LONDON (Reuters) - Kim Rhode could finish her shooting career as the greatest U.S. Olympian ever but it will be one spent mostly in obscurity defending a sport she maintains is misunderstood.
A gold medal victory in the women’s skeet on Sunday put Rhode into the record books as the first American to medal in five consecutive Olympics, and at just 33 years old, competing in a sport that has seen winners in their 60s, she could easily take part in five more Games before putting away her shotgun.
With gold from London, Atlanta and Athens, a silver from Beijing and a bronze in Sydney, Rhode may be entering Michael Phelps-like territory but there will be no long lineup of television appearances to schedule or massive endorsement deals to be signed when she returns home.
“Shooting isn’t like Phelps or (Michael) Jordan or something, this is more of sport that you can, when you are at the top level, make a living. But it is always a struggle,” Rhode’s father Richard told Reuters. “Shooting is an expensive sport, every time you pull the trigger it costs you money.”
Rhode practices every day firing between 500 and 1,000 rounds, each training session costing between $400 and $600.
Certainly Rhode did not waste any ammunition on Sunday, hitting 99 of 100 targets, breaking the Olympic record and equaling the world mark to win the gold in style.
”I don’t think it has hit me yet but I‘m sure it will, the record and everything it represents,“ said Rhode, who will be back on the range on Monday preparing for the trap event. ”The last few shots I was trying to keep myself from not crying.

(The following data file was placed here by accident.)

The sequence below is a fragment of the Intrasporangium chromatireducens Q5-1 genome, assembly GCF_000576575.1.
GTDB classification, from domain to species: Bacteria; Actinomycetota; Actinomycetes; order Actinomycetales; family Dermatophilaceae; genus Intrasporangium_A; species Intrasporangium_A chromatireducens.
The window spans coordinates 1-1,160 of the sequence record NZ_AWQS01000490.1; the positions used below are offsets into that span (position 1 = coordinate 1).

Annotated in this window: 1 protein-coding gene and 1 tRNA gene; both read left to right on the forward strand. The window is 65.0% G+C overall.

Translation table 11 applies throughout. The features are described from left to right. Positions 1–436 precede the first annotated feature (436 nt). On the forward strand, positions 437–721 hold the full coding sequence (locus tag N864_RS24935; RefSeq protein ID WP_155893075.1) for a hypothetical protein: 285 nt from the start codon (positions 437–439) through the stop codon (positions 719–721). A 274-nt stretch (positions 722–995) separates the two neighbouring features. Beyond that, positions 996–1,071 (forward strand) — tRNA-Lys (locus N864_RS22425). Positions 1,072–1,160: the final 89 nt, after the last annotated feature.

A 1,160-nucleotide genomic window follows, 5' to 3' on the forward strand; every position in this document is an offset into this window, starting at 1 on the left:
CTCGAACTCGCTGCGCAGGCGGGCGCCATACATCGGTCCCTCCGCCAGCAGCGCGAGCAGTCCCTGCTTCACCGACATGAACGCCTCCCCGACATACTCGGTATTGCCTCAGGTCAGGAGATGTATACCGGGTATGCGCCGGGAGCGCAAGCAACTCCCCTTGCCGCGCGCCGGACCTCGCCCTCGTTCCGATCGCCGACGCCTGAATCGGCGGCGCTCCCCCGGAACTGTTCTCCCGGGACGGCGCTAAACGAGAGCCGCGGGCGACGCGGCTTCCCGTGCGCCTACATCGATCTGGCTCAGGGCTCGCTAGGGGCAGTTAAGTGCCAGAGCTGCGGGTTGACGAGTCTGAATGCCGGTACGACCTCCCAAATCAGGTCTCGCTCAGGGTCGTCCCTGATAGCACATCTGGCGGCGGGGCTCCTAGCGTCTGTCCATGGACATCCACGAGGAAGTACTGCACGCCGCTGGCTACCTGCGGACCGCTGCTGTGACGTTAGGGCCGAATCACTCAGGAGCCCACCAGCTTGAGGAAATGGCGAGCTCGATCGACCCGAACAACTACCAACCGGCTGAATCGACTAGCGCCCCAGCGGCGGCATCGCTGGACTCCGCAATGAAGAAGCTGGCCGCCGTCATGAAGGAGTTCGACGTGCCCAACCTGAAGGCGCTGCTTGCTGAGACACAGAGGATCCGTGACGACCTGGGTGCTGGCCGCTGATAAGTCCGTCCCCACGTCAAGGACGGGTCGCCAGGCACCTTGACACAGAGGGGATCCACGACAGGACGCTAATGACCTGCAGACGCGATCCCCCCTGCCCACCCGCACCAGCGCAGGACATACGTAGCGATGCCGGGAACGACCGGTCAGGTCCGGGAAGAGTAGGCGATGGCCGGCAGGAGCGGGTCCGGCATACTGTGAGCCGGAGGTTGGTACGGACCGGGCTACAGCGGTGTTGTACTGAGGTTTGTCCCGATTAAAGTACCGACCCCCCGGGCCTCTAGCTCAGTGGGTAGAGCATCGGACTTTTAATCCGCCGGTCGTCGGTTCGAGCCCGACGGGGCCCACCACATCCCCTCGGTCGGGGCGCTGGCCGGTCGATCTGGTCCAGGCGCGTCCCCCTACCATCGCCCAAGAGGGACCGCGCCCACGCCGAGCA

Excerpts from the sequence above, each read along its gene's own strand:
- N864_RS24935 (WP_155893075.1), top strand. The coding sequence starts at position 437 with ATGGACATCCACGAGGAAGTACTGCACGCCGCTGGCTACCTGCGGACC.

“Every emotion hit me at once when I was out there.”
Rhode’s record-smashing day unfolded with guns again at the centre of a polarizing debate in the United States after a gunman opened fire at a movie theatre in the Denver suburb of Aurora earlier this month, killing 12 and wounding 58.
Rhode, a poster girl for the powerful U.S. National Rifle Association (NRA), has faced questions about guns, the people who use them and the link to the Aurora shootings in almost every interview since arriving in London.
“Shooting teaches responsibility, discipline, focus and this is a sport. It’s sad when those lines get blurred by someone who was obviously disturbed,” she said. “Hopefully we continue on a positive path and teach others.”
Richard Rhode introduced his wife Sharon to the sport shortly after they were married, then did the same with his young daughter.
Richard became and remains his daughter’s coach, he and his wife travelling the globe to every Olympics to cheer her on.
“We both shoot, my husband taught me to shoot when we were married,” said Sharon. “We go to the range like other people go bowling and shoot skeet or trap. So Kim was just sort of born into it.”
Rhode was just 13 when she claimed her first world title and three years later was the youngest member of the U.S. Olympic team, taking gold at the 1996 Atlanta Summer Games.
Later that year she was named one of the Top 10 Sports Phenoms by Time magazine.
”Her eye-hand coordination is very, very good,“ said Richard. ”Even as a child with video games or a computer, what she sees she can make her hands do.
“She very focused and has very good eyesight too.”
Rhode may not stick around as long as Swedish marksman Oscar Swahn, the oldest person to win an Olympic medal when he took a silver at the 1920 Antwerp Summer Games at 72, but she definitely has Rio in her sights.
”I‘m not looking at this as my last Olympics,“ said Rhode. ”I can go a very long time, that’s the beauty of shooting.
“It’s not a flash-in-the-pan type thing. I definitely don’t see an end in sight.”
Editing by Sonya Hepinstall